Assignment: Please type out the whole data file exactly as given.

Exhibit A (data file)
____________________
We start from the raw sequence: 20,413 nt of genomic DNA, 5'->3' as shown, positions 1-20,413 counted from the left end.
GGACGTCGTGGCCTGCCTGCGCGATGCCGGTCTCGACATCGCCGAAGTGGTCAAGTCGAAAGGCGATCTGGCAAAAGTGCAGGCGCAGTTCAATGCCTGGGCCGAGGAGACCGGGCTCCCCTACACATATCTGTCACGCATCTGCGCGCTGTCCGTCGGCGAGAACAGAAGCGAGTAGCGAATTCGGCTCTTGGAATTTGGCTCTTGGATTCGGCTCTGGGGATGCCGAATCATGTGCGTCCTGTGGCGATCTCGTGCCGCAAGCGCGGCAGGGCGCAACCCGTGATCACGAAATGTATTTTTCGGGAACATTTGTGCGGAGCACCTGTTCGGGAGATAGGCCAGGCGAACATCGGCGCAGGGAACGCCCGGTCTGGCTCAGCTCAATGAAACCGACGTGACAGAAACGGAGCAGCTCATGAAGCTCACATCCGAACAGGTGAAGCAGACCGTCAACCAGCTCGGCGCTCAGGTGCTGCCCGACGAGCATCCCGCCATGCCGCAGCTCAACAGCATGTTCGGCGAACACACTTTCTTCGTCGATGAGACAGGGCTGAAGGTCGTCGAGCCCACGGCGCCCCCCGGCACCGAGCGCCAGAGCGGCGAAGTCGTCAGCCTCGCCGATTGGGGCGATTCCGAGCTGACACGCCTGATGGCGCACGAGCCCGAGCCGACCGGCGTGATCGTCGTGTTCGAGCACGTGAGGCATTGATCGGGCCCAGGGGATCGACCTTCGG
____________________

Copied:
We start from the raw sequence: 20,413 nt of genomic DNA, 5'->3' as shown, positions 1-20,413 counted from the left end.
GGACGTCGTGGCCTGCCTGCGCGATGCCGGTCTCGACATCGCCGAAGTGGTCAAGTCGAAAGGCGATCTGGCAAAAGTGCAGGCGCAGTTCAATGCCTGGGCCGAGGAGACCGGGCTCCCCTACACATATCTGTCACGCATCTGCGCGCTGTCCGTCGGCGAGAACAGAAGCGAGTAGCGAATTCGGCTCTTGGAATTTGGCTCTTGGATTCGGCTCTGGGGATGCCGAATCATGTGCGTCCTGTGGCGATCTCGTGCCGCAAGCGCGGCAGGGCGCAACCCGTGATCACGAAATGTATTTTTCGGGAACATTTGTGCGGAGCACCTGTTCGGGAGATAGGCCAGGCGAACATCGGCGCAGGGAACGCCCGGTCTGGCTCAGCTCAATGAAACCGACGTGACAGAAACGGAGCAGCTCATGAAGCTCACATCCGAACAGGTGAAGCAGACCGTCAACCAGCTCGGCGCTCAGGTGCTGCCCGACGAGCATCCCGCCATGCCGCAGCTCAACAGCATGTTCGGCGAACACACTTTCTTCGTCGATGAGACAGGGCTGAAGGTCGTCGAGCCCACGGCGCCCCCCGGCACCGAGCGCCAGAGCGGCGAAGTCGTCAGCCTCGCCGATTGGGGCGATTCCGAGCTGACACGCCTGATGGCGCACGAGCCCGAGCCGACCGGCGTGATCGTCGTGTTCGAGCACGTGAGGCATTGATCGGGCCCAGGGGATCGACCTTCGG